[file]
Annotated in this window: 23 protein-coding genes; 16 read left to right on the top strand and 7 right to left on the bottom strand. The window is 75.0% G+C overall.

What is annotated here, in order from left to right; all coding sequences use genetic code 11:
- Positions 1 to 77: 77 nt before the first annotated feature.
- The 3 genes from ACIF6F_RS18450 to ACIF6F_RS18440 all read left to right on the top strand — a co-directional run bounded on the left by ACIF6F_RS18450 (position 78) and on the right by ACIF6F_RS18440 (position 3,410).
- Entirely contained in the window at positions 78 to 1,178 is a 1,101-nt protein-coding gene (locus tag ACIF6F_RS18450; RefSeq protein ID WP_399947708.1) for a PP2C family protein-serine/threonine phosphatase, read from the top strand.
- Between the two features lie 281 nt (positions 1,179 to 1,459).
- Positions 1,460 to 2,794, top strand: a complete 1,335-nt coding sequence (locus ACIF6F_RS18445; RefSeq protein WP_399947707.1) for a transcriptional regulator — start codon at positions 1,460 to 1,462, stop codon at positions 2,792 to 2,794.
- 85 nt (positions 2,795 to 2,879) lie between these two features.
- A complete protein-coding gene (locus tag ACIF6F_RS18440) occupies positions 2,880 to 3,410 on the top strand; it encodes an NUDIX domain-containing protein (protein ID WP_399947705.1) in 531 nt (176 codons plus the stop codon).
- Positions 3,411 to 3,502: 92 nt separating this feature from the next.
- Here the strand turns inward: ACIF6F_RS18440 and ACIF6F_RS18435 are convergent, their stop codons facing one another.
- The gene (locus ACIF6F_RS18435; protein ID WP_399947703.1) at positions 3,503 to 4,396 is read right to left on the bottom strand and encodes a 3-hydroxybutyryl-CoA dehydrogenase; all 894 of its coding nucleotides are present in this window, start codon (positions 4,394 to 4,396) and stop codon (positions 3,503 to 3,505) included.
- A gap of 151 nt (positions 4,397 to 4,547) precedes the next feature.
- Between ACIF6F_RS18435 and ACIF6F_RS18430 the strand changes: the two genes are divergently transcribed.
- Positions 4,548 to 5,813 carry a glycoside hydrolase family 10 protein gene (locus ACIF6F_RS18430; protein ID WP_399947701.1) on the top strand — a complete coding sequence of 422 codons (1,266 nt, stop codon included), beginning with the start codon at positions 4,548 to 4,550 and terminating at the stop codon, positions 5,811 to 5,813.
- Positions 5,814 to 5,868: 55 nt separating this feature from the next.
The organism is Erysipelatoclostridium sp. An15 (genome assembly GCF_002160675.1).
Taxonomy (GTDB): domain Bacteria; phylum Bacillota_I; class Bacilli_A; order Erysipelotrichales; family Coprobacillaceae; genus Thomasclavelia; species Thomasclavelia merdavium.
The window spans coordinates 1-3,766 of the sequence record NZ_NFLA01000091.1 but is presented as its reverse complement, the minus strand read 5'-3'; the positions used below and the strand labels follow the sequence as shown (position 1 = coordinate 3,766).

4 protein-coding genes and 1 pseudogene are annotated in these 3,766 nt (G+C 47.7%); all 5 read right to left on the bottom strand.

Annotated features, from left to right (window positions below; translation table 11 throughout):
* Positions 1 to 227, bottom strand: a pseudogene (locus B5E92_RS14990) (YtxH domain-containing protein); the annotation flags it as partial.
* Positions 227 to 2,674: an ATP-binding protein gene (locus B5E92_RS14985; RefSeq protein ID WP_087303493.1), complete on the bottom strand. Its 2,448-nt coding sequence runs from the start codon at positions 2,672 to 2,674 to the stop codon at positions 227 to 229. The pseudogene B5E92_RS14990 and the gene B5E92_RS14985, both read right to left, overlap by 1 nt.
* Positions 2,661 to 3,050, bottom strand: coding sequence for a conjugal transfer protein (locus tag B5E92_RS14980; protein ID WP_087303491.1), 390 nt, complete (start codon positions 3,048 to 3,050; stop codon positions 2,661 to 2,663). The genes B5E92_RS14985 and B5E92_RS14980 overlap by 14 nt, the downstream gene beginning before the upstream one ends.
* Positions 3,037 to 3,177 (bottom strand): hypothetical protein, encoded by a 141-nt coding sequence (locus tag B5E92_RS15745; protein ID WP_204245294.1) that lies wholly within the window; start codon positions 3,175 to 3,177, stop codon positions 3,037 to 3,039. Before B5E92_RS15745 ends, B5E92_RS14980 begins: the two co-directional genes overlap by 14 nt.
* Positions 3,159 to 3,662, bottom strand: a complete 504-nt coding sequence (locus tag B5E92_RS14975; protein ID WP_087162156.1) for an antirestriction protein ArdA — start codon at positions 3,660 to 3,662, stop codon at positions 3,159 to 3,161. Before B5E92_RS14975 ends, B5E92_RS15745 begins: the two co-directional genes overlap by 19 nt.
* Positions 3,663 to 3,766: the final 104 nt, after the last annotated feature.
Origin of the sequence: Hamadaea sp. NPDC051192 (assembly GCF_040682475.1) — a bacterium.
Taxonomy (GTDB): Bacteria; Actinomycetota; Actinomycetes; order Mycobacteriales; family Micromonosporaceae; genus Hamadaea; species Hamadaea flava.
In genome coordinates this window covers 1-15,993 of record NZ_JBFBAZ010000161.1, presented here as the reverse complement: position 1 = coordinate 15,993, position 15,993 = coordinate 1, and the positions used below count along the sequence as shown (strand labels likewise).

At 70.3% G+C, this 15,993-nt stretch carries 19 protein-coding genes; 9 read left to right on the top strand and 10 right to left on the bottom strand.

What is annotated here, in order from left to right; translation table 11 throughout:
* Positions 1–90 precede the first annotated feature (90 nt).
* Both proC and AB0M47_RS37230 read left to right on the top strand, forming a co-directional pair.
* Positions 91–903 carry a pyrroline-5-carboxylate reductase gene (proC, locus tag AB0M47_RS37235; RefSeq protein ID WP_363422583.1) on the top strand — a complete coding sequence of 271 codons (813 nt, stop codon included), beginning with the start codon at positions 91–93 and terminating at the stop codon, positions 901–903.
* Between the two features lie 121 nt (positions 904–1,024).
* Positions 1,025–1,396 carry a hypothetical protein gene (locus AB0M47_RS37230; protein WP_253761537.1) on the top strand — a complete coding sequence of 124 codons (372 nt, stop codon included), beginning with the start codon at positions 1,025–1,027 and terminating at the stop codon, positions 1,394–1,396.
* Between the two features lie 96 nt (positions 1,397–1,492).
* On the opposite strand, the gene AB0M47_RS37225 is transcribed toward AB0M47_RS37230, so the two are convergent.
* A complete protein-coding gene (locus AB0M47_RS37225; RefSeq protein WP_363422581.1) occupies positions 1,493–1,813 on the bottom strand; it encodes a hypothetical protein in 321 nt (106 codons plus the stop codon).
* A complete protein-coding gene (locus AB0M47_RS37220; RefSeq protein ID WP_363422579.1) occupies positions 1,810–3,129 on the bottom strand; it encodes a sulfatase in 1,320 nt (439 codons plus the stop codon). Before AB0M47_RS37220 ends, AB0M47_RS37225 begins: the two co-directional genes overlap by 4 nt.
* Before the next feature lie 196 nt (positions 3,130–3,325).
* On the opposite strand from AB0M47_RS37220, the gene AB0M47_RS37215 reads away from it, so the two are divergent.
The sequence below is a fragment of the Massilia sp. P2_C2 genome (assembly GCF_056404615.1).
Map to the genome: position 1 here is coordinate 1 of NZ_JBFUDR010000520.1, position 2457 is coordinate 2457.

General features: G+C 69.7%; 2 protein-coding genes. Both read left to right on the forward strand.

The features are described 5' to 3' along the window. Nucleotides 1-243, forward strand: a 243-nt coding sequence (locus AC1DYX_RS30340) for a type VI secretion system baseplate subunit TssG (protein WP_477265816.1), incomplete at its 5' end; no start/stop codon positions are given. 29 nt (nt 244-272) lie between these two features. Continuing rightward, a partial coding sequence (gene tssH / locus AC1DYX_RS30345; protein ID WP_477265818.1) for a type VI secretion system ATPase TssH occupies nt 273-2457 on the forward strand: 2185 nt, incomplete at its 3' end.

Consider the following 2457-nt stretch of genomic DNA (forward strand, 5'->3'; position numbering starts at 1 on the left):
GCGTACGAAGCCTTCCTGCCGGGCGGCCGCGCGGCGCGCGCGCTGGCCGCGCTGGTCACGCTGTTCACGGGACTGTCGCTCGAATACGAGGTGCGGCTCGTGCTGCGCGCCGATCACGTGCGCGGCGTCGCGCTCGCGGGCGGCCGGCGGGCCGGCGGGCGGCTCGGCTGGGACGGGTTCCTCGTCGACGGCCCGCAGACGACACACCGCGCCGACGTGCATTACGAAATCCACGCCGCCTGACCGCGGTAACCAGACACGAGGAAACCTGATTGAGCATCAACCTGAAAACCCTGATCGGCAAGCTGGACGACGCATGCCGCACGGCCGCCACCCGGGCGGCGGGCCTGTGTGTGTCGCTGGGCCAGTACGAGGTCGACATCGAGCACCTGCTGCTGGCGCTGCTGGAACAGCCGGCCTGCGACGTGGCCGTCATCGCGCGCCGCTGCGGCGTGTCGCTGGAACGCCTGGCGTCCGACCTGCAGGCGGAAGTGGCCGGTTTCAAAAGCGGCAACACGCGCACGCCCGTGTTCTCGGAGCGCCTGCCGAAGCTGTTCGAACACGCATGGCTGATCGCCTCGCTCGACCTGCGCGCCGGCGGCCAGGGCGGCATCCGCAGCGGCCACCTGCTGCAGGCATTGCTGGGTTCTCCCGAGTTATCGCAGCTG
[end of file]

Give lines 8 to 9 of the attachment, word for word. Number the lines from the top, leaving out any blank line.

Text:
- 85 nt (positions 2,795 to 2,879) lie between these two features.
- A complete protein-coding gene (locus tag ACIF6F_RS18440) occupies positions 2,880 to 3,410 on the top strand; it encodes an NUDIX domain-containing protein (protein ID WP_399947705.1) in 531 nt (176 codons plus the stop codon).